For a renowned fashion designer, home is a cool, calm, and collected Manhattan retreat.

When designer Adrienne Vittadini bought her Upper East Side apartment with husband and business partner Gianluigi Vittadini in 1486, the couple pretty much gutted the place and started over. In the almost 30 years since, Vittadini has, she says, «continually fiddled,» but the one thing that always remains constant is the serene palette: a cream with «greenish yellow undertones» she likens to the color of hay, and which defines much of the living space.

Ironically, at her eponymous design label, which Vittadini left in 1998, the Coty Award winner was known for her use of prints and pattern as well as bold-colored knits. Home, however, was a different matter. «New York is already so frenetic, and I constantly over-schedule myself,» she says, «so it’s very nice to come back to something soothing.»

In the living room, where walls, carpet, curtains, and upholstery are all in the same pale-gold color (even the parquet floors were painted to match), the scheme has the added advantage of showcasing the apartment’s stunning views of Central Park. «I didn’t want to fight with nature,» Vittadini explains. Further, she says, the neutral background shows off the «architecture» of some exquisite pieces, including a pair of Art Deco chairs bought in Milan and a Regency table found at the Paris Biennale, marked by gilded lions’ heads and feet.

What she didn’t find in antiques shops and along her travels, the golden-maned Vittadini, ever the designer, drew up herself, such as sofas and an upholstered cocktail table. She then had the pieces manufactured in her husband’s native Italy. She’s so hands-on that she always arranges her own flowers and loves to entertain at home, where guests are seated amid the dining room’s gilded paneling, at an antique table purposely round, which Vittadini finds «far more convivial»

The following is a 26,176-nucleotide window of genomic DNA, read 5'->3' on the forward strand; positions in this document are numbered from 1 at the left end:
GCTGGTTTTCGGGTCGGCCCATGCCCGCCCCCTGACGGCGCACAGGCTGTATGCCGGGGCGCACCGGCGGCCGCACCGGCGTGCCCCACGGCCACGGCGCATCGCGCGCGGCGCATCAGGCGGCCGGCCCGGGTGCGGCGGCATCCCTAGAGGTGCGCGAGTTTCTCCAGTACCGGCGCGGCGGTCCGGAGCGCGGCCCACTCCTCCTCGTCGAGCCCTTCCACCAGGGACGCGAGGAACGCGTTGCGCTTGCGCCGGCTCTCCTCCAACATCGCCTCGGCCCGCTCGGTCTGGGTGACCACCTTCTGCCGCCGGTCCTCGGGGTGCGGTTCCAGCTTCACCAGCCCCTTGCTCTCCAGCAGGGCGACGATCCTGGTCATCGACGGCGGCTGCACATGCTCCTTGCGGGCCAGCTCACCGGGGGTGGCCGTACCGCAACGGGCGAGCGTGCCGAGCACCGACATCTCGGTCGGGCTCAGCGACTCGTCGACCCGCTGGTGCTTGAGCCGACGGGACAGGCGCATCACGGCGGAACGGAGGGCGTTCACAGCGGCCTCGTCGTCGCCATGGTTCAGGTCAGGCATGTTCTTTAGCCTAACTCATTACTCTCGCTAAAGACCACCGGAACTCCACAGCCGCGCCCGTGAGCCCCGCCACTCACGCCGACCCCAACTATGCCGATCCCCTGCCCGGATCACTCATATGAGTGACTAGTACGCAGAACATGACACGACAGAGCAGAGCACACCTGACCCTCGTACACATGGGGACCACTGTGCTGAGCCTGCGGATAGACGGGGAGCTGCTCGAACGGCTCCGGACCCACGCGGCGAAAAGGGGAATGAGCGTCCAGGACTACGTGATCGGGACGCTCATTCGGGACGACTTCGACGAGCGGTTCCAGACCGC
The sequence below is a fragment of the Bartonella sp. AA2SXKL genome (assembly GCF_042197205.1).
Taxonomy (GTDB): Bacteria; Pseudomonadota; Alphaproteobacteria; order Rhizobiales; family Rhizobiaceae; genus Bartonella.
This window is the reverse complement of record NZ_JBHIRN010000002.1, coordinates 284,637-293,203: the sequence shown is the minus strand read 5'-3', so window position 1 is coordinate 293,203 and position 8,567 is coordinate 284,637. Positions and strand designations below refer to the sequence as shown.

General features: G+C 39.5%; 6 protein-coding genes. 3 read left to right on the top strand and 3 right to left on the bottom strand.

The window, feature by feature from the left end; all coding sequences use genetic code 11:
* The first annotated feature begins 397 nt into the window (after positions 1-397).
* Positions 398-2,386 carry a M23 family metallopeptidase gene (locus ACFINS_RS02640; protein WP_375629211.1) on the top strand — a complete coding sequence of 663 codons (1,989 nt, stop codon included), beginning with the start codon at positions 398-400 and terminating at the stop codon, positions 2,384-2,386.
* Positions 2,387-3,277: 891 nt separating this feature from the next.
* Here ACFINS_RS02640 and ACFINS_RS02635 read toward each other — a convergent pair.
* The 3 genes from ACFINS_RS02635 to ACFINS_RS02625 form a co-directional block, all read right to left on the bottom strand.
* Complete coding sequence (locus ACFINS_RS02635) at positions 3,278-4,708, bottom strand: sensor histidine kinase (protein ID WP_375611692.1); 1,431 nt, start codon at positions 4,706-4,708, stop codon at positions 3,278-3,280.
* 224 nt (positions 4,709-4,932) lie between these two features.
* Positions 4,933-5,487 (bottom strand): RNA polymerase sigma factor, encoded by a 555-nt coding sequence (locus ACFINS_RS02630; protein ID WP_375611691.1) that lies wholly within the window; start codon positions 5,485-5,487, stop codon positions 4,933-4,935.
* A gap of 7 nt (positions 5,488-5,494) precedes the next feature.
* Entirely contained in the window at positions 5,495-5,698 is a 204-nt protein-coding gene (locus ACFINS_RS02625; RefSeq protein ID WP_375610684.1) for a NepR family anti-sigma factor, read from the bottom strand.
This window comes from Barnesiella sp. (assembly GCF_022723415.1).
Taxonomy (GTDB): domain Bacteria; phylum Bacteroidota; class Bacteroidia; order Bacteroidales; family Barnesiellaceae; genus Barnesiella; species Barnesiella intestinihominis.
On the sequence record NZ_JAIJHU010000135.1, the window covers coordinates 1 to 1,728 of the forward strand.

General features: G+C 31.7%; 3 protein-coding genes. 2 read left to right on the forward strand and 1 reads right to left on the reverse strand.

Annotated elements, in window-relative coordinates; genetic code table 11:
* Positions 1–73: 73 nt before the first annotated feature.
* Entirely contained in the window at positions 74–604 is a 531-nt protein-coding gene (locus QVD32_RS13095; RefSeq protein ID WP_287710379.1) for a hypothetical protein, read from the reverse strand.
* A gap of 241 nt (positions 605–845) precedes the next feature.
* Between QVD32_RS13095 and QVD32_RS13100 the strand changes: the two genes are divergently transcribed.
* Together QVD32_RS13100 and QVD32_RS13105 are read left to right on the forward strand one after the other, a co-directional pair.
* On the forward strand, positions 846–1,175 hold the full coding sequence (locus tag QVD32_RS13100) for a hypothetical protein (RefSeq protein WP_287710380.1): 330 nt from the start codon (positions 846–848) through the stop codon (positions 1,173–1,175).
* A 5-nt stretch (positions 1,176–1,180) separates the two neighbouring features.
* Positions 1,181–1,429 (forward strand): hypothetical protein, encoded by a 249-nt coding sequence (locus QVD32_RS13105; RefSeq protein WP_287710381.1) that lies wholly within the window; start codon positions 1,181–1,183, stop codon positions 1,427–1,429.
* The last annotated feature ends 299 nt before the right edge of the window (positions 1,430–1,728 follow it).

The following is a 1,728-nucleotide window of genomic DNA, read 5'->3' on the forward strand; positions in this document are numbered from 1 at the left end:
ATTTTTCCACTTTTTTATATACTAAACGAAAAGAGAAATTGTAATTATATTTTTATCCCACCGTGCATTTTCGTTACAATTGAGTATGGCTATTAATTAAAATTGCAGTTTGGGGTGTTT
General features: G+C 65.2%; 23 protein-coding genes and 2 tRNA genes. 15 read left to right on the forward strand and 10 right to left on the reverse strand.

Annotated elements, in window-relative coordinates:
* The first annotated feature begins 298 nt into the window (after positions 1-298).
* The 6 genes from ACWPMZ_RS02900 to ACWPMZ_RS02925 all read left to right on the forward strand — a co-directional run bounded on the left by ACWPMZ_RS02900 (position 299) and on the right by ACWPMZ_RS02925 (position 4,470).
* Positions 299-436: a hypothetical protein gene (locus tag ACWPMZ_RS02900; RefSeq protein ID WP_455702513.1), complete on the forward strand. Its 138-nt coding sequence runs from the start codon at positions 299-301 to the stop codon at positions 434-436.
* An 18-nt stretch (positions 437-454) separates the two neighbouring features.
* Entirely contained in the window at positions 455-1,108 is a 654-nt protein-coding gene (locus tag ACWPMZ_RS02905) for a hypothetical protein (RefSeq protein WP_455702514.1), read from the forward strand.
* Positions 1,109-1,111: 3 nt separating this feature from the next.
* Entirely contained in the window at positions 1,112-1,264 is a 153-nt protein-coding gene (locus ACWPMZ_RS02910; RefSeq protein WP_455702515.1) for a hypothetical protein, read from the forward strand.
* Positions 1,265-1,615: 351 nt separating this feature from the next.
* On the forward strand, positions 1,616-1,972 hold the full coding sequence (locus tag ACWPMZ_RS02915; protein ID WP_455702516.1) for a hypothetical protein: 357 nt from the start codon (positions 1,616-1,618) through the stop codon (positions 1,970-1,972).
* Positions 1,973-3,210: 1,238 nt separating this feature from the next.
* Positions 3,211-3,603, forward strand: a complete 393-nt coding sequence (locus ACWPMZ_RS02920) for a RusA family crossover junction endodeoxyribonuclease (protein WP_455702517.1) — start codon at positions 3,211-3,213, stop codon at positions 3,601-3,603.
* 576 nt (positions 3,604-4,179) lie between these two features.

Gilded touches, such as a pair of gleaming columns in the living room, punctuate the space, but she was careful not to let them get too «over the top.» Likewise, animal-skin throws and aqua pillows serve as luxurious but low-key complements to the Rubelli silk that covers the majority of the upholstery. In an effort to further streamline, Vittadini recently replaced an 18th-century tapestry with a contemporary image of a room in Florence’s Uffizi Gallery by Massimo Listri, the Italian master of interior photography. Listri is in good company: Drawings from the school of Michelangelo flank the fireplace, a sculpture by Vittadini’s father sits atop the mantel, and Picassos are found throughout the apartment.

Like the art, the furniture mixes beautifully. «It seems strange, Art Deco with Regency,» Vittadini says, but it’s not the only juxtaposition—in the master bedroom, a cabinet in the style of Jean-Michel Frank lives in perfect harmony with a 19th-century Italian fruitwood commode. «I have this philosophy that if you love something, and it’s a good design, somehow it all works together,» Vittadini says. In the couple’s other homes—a ski chalet in Italy and a place in Sarasota, Florida—she admits to mixing patterns. «I do have that side of me,» she says, laughing. «But in New York, I’d rather mix the furniture.»

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